Life Esidimini:
The Irony

This collaboration of theatre and journalism looked at the Life Esidimeni tragedy, which involved the deaths of 143 people at psychiatric facilities in Gauteng, due to starvation and neglect.

Bulelani Mabutyana, Lwanda Sindaphi and Asiphe Lili set out to bring Daily Maverick journalist Marianne Thamm's articles surrounding the Life Esidimeni scandal to life, in the form of a live performance. These performances, which drew audiences of between approximately 50 and 200 people, consisted of seven separate shows and took place over a period of three weeks in April 2019.

Rain or shine, the show must go on

Before doing anything else, the Life Esidimeni team needed to decide what aspects of the tragedy they were going to focus on in their storytelling process, as there are lots of images representing the scandal. By working together, they were able to create a strong and powerful narrative, despite difficulties related to extreme weather conditions and a handful of administrative issues that prolonged the creative process.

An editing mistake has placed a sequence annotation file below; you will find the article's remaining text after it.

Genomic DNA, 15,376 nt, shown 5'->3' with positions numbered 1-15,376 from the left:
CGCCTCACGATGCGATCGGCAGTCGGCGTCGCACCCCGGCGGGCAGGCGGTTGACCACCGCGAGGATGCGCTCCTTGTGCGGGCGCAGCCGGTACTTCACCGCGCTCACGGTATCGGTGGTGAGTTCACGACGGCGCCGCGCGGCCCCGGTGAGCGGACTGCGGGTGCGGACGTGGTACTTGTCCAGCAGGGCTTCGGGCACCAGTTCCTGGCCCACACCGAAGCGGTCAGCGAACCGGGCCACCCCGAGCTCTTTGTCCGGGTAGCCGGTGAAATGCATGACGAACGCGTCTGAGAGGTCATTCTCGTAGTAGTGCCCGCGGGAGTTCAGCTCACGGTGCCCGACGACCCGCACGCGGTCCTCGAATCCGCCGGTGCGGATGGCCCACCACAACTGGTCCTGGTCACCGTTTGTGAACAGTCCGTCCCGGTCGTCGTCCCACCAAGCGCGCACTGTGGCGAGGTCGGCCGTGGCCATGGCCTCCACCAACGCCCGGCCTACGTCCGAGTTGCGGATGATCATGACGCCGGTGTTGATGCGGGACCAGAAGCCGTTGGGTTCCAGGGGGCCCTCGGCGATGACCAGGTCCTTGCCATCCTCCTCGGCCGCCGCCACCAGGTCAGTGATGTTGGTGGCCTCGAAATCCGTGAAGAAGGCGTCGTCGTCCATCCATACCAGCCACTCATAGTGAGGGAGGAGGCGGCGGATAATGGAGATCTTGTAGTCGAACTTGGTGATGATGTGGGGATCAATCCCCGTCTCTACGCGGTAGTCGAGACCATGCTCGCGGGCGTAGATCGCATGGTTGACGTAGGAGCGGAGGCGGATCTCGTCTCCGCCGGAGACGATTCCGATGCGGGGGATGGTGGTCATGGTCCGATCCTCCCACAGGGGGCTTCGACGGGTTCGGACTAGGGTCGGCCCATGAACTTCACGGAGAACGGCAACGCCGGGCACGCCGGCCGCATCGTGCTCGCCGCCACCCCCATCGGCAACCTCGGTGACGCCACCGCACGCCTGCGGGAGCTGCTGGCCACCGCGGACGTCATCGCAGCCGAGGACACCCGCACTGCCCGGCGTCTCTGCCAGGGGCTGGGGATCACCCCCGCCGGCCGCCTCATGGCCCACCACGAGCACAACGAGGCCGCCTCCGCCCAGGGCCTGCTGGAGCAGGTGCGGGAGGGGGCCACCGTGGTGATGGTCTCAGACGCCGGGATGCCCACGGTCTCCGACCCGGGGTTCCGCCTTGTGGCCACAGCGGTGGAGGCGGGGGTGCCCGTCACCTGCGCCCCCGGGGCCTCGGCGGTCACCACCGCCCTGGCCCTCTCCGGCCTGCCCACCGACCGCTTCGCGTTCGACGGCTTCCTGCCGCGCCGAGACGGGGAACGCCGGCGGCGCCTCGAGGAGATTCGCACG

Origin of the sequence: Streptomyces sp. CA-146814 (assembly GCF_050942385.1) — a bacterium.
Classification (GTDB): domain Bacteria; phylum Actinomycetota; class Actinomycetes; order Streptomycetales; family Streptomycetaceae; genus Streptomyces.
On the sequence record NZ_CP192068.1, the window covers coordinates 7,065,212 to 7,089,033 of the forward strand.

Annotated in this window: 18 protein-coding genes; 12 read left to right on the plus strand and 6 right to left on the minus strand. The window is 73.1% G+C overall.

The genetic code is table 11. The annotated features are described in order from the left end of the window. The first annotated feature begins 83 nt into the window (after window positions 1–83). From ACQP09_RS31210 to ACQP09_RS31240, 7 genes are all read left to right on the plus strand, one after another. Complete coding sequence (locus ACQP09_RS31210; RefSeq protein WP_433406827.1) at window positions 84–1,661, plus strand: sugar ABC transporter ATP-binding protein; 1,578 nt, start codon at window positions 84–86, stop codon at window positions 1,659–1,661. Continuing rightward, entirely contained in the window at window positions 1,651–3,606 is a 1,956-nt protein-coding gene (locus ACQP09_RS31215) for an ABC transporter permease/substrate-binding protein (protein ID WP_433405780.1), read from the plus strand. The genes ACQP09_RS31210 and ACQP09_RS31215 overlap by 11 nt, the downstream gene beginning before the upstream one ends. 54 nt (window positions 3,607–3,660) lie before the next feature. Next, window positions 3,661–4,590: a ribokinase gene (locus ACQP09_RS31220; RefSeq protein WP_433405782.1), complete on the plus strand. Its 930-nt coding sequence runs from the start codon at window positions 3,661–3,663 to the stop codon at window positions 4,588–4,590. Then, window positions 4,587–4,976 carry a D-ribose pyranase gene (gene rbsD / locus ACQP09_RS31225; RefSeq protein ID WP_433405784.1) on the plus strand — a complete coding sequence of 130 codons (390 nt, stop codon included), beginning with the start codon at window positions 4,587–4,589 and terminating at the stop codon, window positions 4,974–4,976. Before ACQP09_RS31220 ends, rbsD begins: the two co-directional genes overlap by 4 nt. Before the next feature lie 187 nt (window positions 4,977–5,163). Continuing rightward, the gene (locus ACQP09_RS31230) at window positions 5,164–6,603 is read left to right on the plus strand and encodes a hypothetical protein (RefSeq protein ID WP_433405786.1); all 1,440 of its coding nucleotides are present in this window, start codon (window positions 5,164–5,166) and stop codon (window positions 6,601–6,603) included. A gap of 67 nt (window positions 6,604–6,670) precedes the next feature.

Many of Life Esidimeni: The Irony's audience members did not know that this was going on at the time, much to their shock and horror. Image: Thembisa Rantanga

Team work makes the dream work

The team learned several lessons throughout the project: first, about accountability and the importance of ensuring that every role on the team is set out clearly before the project kicks off. Second, they had to improvise more than once, but luckily, had prepared for a few different scenarios when it came to executing their performances. Finally, they learnt that communication is key and that working together as a team will always make for a more successful project. 

"We do not know what mental illness looks like in our community. It's probably un-African." Image: Thembisa Rantanga

Educating civil society

Every Life Esidimeni performance drew a large crowd and audiences not only stayed for the entirety of the show, but also displayed interest and understanding of the story and the issues surrounding it. One of the biggest successes of the project was that more civil society members who were not previously aware of the incident learned more about what happened, and made their shock well known across various platforms. The team managed to tell the stories of the actual people affected by the Life Esidimeni tragedy in a clear, powerful and above all else, respectful, manner.